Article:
HL Deb 30 June 1988 vol 498 cc1711-25

3.33 p.m.

The Minister of State, Department of the Environment (The Earl of Caithness)

My Lords, I beg to move that the Bill be now further considered on Report.

Moved, That the Bill be further considered on Report.—(The Earl of Caithness.)

On Question, Motion agreed to.

Clause 12 [Personal community charge]:

[Amendment No. 47 had been withdrawn from the Marshalled List.]

Lord Elwyn-Jones moved Amendment No. 48: Page 8, line 44, at end insert ("and any arrears shall be recoverable as an ordinary contract debt in the appropriate court, in accordance with Schedule 4 below").

The noble and learned Lord said: My Lords, it may be for the convenience of the House if I advise that, with Amendment No. 48, Amendments Nos. 85, 86, 90, 91, 97 and 101 are grouped to be discussed together.

Your Lordships will see that in addition to my name and that of the noble Lord, Lord Harris of Greenwich, there is also included among the proposers the name of my noble and learned friend Lord Wilberforce, who has asked me to express his regret that, owing to other public duties elsewhere today, he is unable to be present.

The amendments propose in substance to remove from the Bill the provision of imprisonment for default in payment of the community charge. The amendments are supported by the National Association of Citizens' Advice Bureaux and the National Association for the Care and Resettlement of Offenders. Both organisations have great experience in this field.

The Bill at present provides that where arrears in the payment of personal community charges arise, the authority concerned may apply to a magistrates' court for a liability order against the person by whom the sum is payable. This carries with it the power of the magistrates' court by virtue of the provision of Schedule 4, paragraph 7(1), to commit the debtor to prison for a term of up to three months unless the amount stated in the warrant of committal against the debtor is paid before the end of the term of imprisonment.

In my submission, in view of the substantial ending of imprisonment for debt the proposal in the Bill to imprison defaulters for non-payment of the community charge is an anachronism and, in the circumstances, both inhuman and grossly inefficient. As the noble and learned Lord, Lord Wilberforce, said in Committee, in these days imprisonment for any form of civil debt is simply totally unacceptable. It was abolished in the Adminstration of Justice Act 1970, but contrary to the recommendations of the Payne Committee the possibility of imprisonment for non-payment of rates was retained. As a result of that decision, and that being part of our law, last year in England and Wales 370 people were imprisoned for not paying their rates.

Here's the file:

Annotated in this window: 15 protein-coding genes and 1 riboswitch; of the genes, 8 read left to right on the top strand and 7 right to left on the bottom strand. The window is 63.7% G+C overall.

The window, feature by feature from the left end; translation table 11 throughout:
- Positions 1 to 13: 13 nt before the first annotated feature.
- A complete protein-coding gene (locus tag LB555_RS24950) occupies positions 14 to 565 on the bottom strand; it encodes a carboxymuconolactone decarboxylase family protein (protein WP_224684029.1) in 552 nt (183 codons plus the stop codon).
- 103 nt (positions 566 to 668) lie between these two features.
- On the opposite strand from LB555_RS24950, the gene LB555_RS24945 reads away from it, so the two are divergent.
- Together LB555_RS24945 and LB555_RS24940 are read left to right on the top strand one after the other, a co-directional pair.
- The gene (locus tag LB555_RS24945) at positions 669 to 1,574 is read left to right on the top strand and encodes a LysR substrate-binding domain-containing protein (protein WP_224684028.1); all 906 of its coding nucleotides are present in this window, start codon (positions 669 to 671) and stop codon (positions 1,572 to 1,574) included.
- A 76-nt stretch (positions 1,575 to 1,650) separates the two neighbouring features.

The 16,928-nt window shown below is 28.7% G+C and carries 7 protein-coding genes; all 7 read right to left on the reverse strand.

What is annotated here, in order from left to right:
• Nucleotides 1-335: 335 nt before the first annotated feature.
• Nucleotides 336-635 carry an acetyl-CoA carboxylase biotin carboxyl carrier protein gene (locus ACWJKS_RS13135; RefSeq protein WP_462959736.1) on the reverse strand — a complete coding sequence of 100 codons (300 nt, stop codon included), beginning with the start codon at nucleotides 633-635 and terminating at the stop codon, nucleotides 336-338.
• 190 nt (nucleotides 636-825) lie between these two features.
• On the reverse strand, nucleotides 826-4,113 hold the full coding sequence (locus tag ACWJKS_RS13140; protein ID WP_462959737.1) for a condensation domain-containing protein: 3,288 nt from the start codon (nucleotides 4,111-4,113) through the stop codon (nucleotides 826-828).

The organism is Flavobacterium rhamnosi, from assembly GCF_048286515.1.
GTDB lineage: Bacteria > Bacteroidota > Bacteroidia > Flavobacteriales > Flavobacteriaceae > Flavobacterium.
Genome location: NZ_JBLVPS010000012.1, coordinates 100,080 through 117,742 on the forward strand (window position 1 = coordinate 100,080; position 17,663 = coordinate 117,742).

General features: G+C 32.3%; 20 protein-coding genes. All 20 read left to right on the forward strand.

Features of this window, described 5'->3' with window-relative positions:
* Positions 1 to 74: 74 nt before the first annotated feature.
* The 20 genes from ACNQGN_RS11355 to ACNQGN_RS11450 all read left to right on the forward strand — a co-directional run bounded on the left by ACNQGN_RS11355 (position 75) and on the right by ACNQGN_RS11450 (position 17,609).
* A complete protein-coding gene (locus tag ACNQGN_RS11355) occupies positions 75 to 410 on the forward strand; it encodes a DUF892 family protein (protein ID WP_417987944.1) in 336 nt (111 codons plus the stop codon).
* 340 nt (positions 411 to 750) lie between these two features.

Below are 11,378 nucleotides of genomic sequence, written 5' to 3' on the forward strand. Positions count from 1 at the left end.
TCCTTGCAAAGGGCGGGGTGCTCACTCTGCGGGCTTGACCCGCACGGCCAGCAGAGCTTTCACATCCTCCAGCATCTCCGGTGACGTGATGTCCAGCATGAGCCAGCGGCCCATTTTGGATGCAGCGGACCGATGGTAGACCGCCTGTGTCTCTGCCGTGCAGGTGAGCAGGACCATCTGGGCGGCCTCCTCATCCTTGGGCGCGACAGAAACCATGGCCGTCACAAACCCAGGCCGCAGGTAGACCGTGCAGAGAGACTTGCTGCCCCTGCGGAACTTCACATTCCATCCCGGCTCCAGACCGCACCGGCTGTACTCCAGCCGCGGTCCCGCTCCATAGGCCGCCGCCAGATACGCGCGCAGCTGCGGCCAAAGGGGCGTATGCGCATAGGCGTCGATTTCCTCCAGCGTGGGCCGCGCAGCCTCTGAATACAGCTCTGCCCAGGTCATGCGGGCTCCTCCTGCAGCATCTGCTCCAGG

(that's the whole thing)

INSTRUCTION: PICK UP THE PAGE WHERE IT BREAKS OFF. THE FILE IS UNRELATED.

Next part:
When the community charge replaces the rating system it will apply to many people who are not now ratepayers but who will then be liable and will add greatly to the numbers at risk of imprisonment if the provisions of the Bill become law. In addition, it must be emphasised that some of the poorest ratepayers will face larger bills than they meet at present and they will be in greater danger of default. Indeed, the sanction of imprisonment, if it is applied, will fall almost entirely on the poorest members of our society. I feel sure that none of us will readily accept that appalling fact. The rest will have goods which can be sold.

If the Bill is carried, the number of people liable to imprisonment may well multiply fourfold and the 370 people now held in prison or police cells will rise to about 1,200. That is the estimate made by my noble and learned friend Lord Wilberforce.

Your Lordships may well ask how the Government, knowing the appalling pressure upon prisons and police cells by reason of the excessive numbers held in custody, can now contemplate aggravating the position in the way that the provisions of this Bill will do. The conditions in our prisons are a national disgrace. That has been accepted on all sides of the House as an almost unchallengable proposition, but here we have a measure which will aggravate the position.

Has the Home Secretary been consulted about this? He has expressed anxiety about the prison numbers and prison overcrowding. Has this possible effect on the prison population been brought to his attention? I hope we may be told.

What is striking is that, very wisely, there is no provision for the proposed power of imprisonment in respect of arrears of payment in the Scottish Bill. Imprisonment for debt was finally abolished in Scotland by the Debtors (Scotland) Act 1987. It is also striking that when the Bill we are discussing was originally introduced in another place there was no provision for commitment to prison for non-payment of the community charge. There was simply a short paragraph of about four lines providing for distress and attachment of earnings. That was the position when the Bill reached Second Reading in another place and also when it went into Committee. Suddenly there appeared at Report stage what I call these appalling provisions contained in the enormous Schedule IV, which includes provision for imprisonment. Why was the change made at that time and what had happened in the meantime to turn sense into nonsense?